First off, let me announce that I'm a big Dolly fan. Have been since I sat in the first row of a Dolly and Porter concert (well, it might have been billed as a Porter and Dolly concert) at the county fair -- oh, about 35 years ago! But that doesn't discount what a great, great cd this is. I love the story line in "Backwoods Barbie", reminiscent of the classic "Coat Of Many Colors", as well as the catchy melody. Her heartbreak shows in "Made Of Stone" and in the two-sides-to-every-story, her portrayal as the other woman in "Cologne". But the one I catch myself singing to myself is "Jesus and Gravity" -- "something lifting me up, something holding me down..." Her voice is as strong and clear as ever. She says it all in the title track "even Backwoods Barbies deserve a second chance". If you've written Dolly off already, give her that chance.
Dolly is better than ever!!! A solid masterpiece!!! Better Get To Livin' and buying this cd!!! You will not regret it!!!
"Backwoods Barbie" is great. Two of the songs alone, Better Get to Livin' and Drives Me Crazy, are worth the CD's price!
This album is fantastic, once you play it you cannot stop. a great new album from the queen of country. If you liked Dolly in the past then you'll love this new episode of this perfect ladies carrier. An absolute must.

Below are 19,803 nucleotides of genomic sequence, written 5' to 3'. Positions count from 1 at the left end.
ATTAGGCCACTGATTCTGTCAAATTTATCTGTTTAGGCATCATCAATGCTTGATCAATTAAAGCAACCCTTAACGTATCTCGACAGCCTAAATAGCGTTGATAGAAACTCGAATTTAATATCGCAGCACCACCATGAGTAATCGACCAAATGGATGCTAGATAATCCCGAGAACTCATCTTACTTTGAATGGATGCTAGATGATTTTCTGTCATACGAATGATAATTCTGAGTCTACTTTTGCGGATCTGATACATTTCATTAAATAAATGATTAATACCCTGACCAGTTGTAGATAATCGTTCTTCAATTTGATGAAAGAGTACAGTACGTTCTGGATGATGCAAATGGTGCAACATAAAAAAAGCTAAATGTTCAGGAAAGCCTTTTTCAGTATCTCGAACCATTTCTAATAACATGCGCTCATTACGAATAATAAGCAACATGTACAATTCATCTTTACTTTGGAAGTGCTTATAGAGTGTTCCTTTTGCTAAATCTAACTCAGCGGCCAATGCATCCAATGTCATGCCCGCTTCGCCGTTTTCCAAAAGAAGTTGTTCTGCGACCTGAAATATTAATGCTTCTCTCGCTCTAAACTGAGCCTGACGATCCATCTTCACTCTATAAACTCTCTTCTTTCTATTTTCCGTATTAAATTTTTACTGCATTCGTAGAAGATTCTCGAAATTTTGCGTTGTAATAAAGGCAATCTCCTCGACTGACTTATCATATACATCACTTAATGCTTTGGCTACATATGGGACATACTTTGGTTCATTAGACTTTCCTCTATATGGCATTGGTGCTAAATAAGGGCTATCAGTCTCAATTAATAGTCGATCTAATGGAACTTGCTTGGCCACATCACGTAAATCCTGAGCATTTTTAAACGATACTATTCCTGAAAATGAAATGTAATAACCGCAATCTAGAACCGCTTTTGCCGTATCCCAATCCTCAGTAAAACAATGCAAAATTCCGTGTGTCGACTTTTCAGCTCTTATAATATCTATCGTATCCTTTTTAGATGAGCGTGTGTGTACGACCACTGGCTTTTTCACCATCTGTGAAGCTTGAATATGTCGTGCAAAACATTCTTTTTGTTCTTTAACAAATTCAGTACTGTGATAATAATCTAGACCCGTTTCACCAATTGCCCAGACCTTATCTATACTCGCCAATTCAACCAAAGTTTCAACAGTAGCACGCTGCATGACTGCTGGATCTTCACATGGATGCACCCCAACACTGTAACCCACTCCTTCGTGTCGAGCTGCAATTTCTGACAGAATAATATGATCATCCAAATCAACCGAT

Backwoods Barbie is truly one of Dolly's best albums ever! From the classic country of title track, remniscent of the Coat of Many Colors era, to the poppy remake of Drives Me Crazy, this album will appeal to any country music fan. Dolly wrote most of the songs herself, which makes it even better! It's a must have!
Although many people think Dolly has been gone from the music scene, she's been recording critically-acclaimed bluegrass albums and touring the United States and Europe over the last decade. Dolly has hit paydirt and returned to country music with this CD. The songs are well crafted (9 are Parton originals), and after 40+ years in the business, her voice is as strong as ever. From "Better Get to Livin'", a positive outlook anthem with a "Keith Urban" feel, to the country-folk of "Backwoods Barbie" (think modernized "Coat of Many Colors"), this CD is one hit after another. It's her best "country" effort in a very long time. She obviously and very painstakingly took her time with the writing and producing of this CD. It's been a long awaited collection, and it definitely does NOT disappoint. Country radio is going to have to sit up and take notice of this effort, and if the CD somehow gets buried at radio stations, it's not because Dolly didn't deliver.
Dolly just keeps getting better and better! The new Backwoods Barbie cd is a must have. I love the new songs in addition to the remakes of a couple older pop songs. Should we expect anything less from the "Queen of Country???" LOVE IT!
This is a TOTALY AMAZING!!!!!!!!!!!!!!!!! CD Way to go Dolly. LOVE IT!!!!!!!!!!.
Forget radio, listen to this cd! It's better and Dolly's voice is better than anything you can hear on the top 40. Dolly shines in "Cologne" and "Made of Stone", and gets down right religious in "Jesus and Gravity". She pours out her emotions in all the tracks, and gets pretty feisty in "Shinola". Excellent cd!